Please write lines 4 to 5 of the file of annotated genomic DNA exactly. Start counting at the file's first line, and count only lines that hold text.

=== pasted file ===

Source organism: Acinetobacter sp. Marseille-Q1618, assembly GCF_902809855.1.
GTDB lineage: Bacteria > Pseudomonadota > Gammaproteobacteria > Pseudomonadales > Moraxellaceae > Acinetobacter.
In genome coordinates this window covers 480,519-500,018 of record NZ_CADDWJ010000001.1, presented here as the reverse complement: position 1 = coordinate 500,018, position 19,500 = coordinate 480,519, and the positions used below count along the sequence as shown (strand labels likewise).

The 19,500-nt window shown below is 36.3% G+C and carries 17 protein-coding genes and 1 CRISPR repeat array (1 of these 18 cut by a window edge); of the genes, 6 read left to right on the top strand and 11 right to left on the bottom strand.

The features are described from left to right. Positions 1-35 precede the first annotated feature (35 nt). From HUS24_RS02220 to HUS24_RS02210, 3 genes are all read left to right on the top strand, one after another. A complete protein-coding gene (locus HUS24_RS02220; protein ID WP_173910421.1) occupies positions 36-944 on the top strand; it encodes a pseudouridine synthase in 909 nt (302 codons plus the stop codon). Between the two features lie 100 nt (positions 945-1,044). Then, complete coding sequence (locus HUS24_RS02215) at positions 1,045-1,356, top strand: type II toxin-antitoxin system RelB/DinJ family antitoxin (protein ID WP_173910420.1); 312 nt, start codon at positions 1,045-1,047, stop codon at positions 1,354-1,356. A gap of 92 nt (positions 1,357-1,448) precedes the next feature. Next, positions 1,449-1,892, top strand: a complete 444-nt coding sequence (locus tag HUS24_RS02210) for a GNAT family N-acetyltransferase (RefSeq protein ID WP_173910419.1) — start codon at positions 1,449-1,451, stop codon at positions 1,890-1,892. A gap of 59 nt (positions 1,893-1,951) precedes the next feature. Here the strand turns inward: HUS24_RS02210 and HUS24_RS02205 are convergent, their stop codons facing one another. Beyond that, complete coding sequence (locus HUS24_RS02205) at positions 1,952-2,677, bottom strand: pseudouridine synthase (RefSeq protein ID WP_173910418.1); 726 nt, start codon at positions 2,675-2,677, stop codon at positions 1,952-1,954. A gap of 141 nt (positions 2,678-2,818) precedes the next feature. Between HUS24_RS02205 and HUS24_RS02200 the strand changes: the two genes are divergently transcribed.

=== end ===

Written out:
The 19,500-nt window shown below is 36.3% G+C and carries 17 protein-coding genes and 1 CRISPR repeat array (1 of these 18 cut by a window edge); of the genes, 6 read left to right on the top strand and 11 right to left on the bottom strand.

The features are described from left to right. Positions 1-35 precede the first annotated feature (35 nt). From HUS24_RS02220 to HUS24_RS02210, 3 genes are all read left to right on the top strand, one after another. A complete protein-coding gene (locus HUS24_RS02220; protein ID WP_173910421.1) occupies positions 36-944 on the top strand; it encodes a pseudouridine synthase in 909 nt (302 codons plus the stop codon). Between the two features lie 100 nt (positions 945-1,044). Then, complete coding sequence (locus HUS24_RS02215) at positions 1,045-1,356, top strand: type II toxin-antitoxin system RelB/DinJ family antitoxin (protein ID WP_173910420.1); 312 nt, start codon at positions 1,045-1,047, stop codon at positions 1,354-1,356. A gap of 92 nt (positions 1,357-1,448) precedes the next feature. Next, positions 1,449-1,892, top strand: a complete 444-nt coding sequence (locus tag HUS24_RS02210) for a GNAT family N-acetyltransferase (RefSeq protein ID WP_173910419.1) — start codon at positions 1,449-1,451, stop codon at positions 1,890-1,892. A gap of 59 nt (positions 1,893-1,951) precedes the next feature. Here the strand turns inward: HUS24_RS02210 and HUS24_RS02205 are convergent, their stop codons facing one another. Beyond that, complete coding sequence (locus HUS24_RS02205) at positions 1,952-2,677, bottom strand: pseudouridine synthase (RefSeq protein ID WP_173910418.1); 726 nt, start codon at positions 2,675-2,677, stop codon at positions 1,952-1,954. A gap of 141 nt (positions 2,678-2,818) precedes the next feature. Between HUS24_RS02205 and HUS24_RS02200 the strand changes: the two genes are divergently transcribed.